5. Ariën Baken says:

    Your blog is very important to collect knowledge and experiences we need for the for the future of the earth.
    It is related of the slow food movement. I am a Dutch member of that movement.
    Regards

  6. Dear all,
    Congratulations for this great initiative ! I look forward to reading this blog, and also contributing to it.
    You propose to focus on “production systems for food, forest and wetland products”. Wouldn’t it make sense to look at the production and consumption systems? In fact, consumption patterns may be as important as production regarding the impacts on landscapes and use of natural resources. Within the “Food for the Cities” initiative of FAO, we indeed promote a food system approach, linking consumers and producers, urban and rural areas, within a landscape continuum.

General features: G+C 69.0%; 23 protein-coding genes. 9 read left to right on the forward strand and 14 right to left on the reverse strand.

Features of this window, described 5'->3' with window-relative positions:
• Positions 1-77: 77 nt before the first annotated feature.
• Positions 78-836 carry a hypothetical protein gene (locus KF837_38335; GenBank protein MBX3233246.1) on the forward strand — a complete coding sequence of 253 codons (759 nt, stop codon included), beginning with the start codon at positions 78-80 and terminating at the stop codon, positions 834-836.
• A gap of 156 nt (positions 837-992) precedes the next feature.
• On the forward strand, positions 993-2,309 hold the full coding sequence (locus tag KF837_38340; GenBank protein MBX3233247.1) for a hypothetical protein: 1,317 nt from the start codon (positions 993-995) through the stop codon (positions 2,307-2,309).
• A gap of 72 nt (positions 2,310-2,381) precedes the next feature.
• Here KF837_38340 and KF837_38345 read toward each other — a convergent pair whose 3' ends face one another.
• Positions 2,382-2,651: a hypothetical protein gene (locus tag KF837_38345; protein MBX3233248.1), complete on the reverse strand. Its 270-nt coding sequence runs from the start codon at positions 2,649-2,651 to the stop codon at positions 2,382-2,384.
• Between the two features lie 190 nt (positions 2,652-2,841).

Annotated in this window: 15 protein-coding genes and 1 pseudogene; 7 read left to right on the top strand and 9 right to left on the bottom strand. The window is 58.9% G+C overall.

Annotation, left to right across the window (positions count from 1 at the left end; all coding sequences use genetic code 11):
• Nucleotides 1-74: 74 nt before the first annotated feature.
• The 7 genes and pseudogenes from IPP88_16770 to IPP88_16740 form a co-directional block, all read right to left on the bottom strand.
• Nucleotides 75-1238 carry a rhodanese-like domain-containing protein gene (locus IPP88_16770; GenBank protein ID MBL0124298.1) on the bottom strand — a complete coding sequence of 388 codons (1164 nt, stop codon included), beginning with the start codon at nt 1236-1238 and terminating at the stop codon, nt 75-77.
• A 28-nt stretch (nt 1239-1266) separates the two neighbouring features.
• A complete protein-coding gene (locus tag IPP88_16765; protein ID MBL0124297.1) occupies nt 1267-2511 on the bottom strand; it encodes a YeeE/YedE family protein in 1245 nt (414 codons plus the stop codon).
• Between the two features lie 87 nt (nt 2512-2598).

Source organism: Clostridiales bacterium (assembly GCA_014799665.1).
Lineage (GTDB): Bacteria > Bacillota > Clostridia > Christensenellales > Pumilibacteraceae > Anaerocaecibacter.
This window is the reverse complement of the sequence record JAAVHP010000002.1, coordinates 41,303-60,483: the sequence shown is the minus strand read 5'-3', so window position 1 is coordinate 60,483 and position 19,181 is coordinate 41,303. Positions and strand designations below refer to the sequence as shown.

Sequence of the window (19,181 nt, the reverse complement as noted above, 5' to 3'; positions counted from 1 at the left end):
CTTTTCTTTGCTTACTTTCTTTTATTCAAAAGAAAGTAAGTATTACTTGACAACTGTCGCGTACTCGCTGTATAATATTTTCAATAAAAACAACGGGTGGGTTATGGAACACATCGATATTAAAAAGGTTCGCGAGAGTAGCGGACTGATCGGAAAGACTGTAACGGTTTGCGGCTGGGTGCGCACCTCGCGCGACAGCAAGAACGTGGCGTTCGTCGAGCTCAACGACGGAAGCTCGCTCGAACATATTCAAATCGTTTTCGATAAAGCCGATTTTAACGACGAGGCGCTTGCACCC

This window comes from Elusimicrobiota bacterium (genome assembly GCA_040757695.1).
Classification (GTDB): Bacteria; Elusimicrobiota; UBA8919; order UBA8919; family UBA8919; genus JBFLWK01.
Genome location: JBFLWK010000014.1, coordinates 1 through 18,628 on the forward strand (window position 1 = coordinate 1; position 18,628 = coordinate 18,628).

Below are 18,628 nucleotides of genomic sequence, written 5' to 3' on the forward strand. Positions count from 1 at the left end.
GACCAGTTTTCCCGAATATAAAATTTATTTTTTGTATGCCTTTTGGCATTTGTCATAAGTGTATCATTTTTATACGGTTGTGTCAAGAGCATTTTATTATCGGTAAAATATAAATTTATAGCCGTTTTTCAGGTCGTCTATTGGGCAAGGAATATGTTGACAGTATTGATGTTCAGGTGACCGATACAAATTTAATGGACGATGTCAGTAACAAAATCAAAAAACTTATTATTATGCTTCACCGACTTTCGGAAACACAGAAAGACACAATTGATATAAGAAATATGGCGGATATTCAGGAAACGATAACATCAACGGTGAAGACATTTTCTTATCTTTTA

Sincerely, Julien

    • Sara Scherr says:

      Julien,
      You make an excellent point that we must broaden our idea of landscapes to include not only farmers’ production and livelihood activities and the management of ecosystem services, but also the broader food systems that shape them. We welcome consumer-oriented groups as well as others working on urban food systems, like FAO’s Food for Cities, to share their perspectives, studies and examples with this Blog community.
      Regards,
      Sara